On 01 January 1945 the Myngs deployed as part of a convoy escort group for Russian Convoy JW63, arriving safely at Kola on the 8th. Joined returning Convoy RA63 on 11 January, arriving at Loch Ewe on the 12th. On 10 February 1945, joined “Force 1” for screening duties as part of Operation Selenium to provide cover for “Force 2” in conducting attacks on shipping. However, no ships were sighted during the operation. On the 21st, deployed with “Force 4” to provide screening for “Force 3” which was conducting minesweeping and minelaying operations (Operations Shred and Groundsheet). Joined Convoy RA64 from 25 February until being detached on the 27th, and then rejoining the home fleet
Joined Russian convoy JW65 on 12 March as part of an ocean escort group. The group was under U-boat attack on the 20th of March losing a merchant vessel and the HMS Lapwing. Detached from the group upon arrival at Kola Inlet and departed on the 23rd with convoy RA65, detaching from the convoy on the 30th and rejoined the home fleet.

From April to May continued deployment with the home fleet until being transferred to the 4th Destroyer Flotilla in June in support of reoccupation operations and general fleet duties until the end of the war, at which time the HMS Myngs attended VE-Day celebrations at Woolwich, London.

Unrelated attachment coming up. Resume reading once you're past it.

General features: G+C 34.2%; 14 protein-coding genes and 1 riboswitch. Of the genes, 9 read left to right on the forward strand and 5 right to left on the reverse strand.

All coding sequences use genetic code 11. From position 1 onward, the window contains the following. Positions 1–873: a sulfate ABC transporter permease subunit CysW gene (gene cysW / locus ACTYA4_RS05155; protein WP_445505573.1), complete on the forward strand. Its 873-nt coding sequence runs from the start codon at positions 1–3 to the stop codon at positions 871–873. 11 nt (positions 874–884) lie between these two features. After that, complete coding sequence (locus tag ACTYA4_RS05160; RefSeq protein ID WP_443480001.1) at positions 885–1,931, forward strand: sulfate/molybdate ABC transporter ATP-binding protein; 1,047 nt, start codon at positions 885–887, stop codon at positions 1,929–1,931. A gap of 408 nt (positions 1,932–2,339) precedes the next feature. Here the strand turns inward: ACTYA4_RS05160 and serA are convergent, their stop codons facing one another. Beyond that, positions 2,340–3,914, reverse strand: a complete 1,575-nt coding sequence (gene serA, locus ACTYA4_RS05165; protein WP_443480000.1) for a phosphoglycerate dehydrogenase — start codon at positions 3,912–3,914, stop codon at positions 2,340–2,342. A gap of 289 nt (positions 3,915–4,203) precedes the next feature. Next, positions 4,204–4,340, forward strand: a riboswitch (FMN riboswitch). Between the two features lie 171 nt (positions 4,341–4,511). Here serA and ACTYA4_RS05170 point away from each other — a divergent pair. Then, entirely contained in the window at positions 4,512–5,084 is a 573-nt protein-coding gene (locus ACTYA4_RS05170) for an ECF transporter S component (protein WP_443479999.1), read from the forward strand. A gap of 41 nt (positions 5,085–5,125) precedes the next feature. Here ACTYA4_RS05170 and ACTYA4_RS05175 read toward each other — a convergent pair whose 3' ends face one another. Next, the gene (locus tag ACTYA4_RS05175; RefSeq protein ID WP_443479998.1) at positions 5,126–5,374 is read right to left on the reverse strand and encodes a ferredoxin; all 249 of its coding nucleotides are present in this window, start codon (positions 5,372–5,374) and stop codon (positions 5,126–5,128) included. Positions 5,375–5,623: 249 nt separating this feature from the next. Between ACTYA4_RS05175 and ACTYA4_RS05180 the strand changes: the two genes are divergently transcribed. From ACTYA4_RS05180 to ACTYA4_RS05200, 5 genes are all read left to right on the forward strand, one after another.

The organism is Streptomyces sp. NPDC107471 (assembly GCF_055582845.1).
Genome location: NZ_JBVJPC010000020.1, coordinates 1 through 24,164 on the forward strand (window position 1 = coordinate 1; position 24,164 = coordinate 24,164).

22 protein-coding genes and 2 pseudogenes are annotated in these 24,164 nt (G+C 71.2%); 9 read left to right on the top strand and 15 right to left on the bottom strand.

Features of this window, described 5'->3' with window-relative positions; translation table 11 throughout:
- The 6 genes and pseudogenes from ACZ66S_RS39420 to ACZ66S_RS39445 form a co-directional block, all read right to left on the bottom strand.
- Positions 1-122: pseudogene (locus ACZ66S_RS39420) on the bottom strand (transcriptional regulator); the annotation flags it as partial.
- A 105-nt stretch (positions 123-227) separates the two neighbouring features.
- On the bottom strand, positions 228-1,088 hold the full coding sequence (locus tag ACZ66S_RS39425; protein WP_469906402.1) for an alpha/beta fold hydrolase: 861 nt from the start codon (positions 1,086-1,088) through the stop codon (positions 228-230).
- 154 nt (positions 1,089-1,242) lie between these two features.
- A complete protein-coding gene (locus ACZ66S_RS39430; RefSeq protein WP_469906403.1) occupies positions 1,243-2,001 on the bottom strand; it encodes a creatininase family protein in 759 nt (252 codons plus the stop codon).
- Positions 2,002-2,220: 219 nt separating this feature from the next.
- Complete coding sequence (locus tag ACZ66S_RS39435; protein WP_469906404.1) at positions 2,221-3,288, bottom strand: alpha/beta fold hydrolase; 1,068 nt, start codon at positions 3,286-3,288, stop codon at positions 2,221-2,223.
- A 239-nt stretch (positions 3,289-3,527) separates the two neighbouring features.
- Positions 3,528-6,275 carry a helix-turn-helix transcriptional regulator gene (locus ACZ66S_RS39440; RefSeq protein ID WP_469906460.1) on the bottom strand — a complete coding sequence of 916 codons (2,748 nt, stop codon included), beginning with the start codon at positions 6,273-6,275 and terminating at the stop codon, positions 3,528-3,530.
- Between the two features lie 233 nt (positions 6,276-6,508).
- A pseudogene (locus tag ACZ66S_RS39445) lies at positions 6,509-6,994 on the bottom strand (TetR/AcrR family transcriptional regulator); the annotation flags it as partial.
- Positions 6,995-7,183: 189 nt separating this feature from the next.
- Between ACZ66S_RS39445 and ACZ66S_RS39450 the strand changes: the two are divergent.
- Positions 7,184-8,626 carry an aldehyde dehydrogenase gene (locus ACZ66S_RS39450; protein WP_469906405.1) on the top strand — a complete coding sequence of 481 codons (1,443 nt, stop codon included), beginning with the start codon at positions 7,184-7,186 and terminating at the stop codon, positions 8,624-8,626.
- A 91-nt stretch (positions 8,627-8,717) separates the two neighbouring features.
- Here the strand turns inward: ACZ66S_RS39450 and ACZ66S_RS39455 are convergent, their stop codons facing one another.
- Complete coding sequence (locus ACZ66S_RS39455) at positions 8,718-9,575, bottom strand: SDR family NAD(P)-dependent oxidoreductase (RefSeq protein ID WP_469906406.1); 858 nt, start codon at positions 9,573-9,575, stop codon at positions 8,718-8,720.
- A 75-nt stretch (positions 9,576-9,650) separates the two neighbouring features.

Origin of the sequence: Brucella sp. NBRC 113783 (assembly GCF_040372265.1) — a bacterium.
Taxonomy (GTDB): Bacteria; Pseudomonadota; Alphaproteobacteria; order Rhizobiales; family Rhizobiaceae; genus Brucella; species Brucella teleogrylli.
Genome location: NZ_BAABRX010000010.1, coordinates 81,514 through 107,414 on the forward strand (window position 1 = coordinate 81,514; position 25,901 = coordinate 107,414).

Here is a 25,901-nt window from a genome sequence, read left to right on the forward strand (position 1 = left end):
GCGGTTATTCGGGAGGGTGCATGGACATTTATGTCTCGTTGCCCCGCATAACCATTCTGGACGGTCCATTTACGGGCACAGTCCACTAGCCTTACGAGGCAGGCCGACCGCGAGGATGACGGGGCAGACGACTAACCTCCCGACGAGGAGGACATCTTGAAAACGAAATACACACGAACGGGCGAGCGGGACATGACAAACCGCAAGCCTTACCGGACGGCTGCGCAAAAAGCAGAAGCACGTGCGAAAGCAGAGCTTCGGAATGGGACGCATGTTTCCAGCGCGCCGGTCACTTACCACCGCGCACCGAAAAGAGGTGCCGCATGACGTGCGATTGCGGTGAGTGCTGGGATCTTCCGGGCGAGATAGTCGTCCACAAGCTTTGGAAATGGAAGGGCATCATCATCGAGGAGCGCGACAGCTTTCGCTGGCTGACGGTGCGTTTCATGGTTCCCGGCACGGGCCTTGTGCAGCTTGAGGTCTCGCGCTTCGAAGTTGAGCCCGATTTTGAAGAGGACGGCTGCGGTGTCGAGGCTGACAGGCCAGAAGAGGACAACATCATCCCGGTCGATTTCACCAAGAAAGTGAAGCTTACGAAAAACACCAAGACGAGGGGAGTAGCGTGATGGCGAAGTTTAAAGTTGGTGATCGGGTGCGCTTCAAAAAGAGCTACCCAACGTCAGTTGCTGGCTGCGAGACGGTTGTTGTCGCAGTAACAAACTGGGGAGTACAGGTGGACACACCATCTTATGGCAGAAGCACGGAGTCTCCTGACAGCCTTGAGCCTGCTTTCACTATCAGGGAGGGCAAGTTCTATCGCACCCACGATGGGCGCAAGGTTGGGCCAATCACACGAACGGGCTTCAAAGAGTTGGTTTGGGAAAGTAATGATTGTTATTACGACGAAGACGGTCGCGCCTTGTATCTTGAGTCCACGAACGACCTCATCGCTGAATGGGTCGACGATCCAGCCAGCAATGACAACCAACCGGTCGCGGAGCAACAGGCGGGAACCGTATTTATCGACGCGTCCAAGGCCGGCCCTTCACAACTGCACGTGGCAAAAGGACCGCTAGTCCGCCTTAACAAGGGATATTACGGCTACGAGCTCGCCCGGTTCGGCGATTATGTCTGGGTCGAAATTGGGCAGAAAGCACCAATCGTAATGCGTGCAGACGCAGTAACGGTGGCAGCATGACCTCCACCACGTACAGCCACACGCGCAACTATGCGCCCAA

The HMS Myngs remained in service after the war and was transferred to the 3rd Escort Flotilla in August of 1948. Located in Portland, the 3rd Escort Flotilla was renamed the 2nd Training Flotilla in 1949 and the ship was used for training duties until September 1954 when she was transferred to Reserve status pending conversion to a Type 15 ASW Frigate. The conversion never occurred and the ship was put up for sale.

The ship was finally sold to Egypt in 1955 and was refitted at J.S. White at Cowes prior to transfer to the Egyptian Navy. The ship was renamed EL Qahar and departed for Egypt on 28 August 1956. She returned to Cowes for overhaul again from May 1963 until July 1964, when she returned to Egypt. In 1969-70 the ship’s electronic systems were upgraded with Russian equipment, after which she returned to her base at Port Berenice.